BONDAGE FESTIVAL

Bondage festival
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BONDAGE FESTIVAL



18 Monday 18th January 2010

Last weekend, tucked away behind Bethnal Green station, Garry Vanderhorne’s Resistance Gallery played host to the first Japanese Bondage Festival. The four day event was a celebration of the traditional Japanese art of “the beauty of tight bondage”, Kinbaku.

Kinbaku developed from Hojōjutsu, the martial art of restraint, which was essentially early Japanese lawmen’s handcuffs. They would tie or wrap their subject depending on the gravity of the charges against them. If the charges against you were yet to be proven you were spared complete bondage, being merely wrapped in rope. Guilty as charged and it was knots to you. To be bound was a dishonour worse than death. In the early twentieth century Ito Seiu began to investigate the kinky potential of the practice and Kinbaku was born.

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Don’t Panic caught up with Kinbaku master, Nawashi Murakawa to find out more.

Hi there Murakawa, what is your background in the art?

I’ve been doing this 18 years now. I’m the grandee, the old one.

I lived with a Japanese girl... a long time ago. It just changed my life, my way of thinking. It wasn’t through her that I discovered any of this but something changed in me. Through this woman I learnt about the Japanese way of life.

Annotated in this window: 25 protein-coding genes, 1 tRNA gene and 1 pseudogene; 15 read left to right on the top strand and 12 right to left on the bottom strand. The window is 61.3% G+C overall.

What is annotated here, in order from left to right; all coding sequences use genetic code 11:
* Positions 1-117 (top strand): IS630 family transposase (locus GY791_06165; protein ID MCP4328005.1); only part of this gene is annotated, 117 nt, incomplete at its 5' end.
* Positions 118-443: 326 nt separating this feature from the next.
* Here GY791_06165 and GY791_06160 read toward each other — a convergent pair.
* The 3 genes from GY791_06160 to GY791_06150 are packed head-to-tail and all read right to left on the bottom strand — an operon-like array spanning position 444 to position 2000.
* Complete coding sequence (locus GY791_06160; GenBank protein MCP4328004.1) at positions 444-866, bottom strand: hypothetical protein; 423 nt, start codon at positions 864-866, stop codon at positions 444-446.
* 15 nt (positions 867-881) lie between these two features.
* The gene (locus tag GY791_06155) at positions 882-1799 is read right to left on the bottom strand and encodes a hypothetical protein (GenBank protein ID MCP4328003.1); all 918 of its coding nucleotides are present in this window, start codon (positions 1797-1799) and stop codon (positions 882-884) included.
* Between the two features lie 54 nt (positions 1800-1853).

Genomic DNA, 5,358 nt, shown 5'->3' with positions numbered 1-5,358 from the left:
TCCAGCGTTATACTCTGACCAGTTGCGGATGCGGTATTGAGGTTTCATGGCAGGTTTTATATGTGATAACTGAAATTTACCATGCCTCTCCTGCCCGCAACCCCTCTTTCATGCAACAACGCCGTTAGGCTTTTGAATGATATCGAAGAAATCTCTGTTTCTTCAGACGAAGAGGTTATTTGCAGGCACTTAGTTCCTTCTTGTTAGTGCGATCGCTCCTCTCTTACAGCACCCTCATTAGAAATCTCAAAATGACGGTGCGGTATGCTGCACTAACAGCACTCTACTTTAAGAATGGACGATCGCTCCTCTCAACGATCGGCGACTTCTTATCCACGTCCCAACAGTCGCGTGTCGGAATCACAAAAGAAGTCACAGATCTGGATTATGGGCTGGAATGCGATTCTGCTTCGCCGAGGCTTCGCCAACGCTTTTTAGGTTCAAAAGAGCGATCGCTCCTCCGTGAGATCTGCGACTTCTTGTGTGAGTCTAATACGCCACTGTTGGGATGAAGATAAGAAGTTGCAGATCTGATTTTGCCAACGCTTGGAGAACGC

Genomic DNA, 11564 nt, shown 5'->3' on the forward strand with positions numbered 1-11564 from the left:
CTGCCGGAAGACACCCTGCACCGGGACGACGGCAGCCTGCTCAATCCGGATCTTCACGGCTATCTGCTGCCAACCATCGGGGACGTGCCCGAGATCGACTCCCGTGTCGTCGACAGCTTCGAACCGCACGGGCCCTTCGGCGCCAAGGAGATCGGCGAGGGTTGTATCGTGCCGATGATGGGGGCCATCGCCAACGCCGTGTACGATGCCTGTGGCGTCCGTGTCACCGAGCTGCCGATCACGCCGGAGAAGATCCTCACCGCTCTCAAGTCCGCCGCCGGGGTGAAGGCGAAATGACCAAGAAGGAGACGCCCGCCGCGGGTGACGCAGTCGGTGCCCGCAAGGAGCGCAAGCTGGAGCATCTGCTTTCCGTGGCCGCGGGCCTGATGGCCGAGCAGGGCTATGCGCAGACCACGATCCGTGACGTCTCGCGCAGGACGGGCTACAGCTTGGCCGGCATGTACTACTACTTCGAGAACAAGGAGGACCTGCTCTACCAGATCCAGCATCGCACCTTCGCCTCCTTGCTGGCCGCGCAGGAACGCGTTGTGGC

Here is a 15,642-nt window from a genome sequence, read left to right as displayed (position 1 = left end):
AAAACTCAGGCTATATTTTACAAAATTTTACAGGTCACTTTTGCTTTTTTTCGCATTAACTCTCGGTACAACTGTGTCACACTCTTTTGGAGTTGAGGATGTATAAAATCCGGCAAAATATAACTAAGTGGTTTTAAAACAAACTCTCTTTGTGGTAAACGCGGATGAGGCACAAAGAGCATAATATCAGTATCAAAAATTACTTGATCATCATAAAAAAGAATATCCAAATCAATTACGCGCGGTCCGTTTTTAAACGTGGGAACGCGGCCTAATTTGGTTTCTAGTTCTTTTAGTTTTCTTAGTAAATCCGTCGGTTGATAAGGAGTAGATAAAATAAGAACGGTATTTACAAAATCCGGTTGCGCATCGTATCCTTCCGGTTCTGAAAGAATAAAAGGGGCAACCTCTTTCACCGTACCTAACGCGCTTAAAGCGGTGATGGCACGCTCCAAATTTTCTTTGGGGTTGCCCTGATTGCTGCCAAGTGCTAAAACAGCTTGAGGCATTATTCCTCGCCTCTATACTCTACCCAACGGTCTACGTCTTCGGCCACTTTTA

I started going to Torture Garden 18 years ago, very early days. It helped give me a sense of direction. You need to find your path. But then I sort of settled into a simple Japanesy sort of lifestyle. I live a very simple life. I don’t drive. I’m not materialistic. I’m not religious, but I am spiritual. Japan for me is a sort of spiritual home.

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Where do you think this fits in with spirituality?

It’s a part of the shame culture. The Japanese come from a very ordered society. Like termites. In Tokyo, there are 40 million people. People live in small spaces - privacy is hard to find. So they have learnt to live together in a very organised way. Shame culture is a control mechanism and this is a part of it. It’s linked to martial arts as well. Even komodo is bondage. It’s a thing that runs through their society.

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Control?

It’s about nature controlled. Like a Japanese garden, it isn’t natural. It’s exquisitely beautiful, clipped, contorted and trained. It’s nothing like an English garden. They love nature but their idea of nature is a very stylized version. It’s all linked to bondage. It’s a mindset.

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Comments

  • Guest: evmonk
    Tue 28 - Dec - 2010, 02:56
    interesting. cool pictures. didn't know anything about kinbaku. popped around the internets reading about it because of this.

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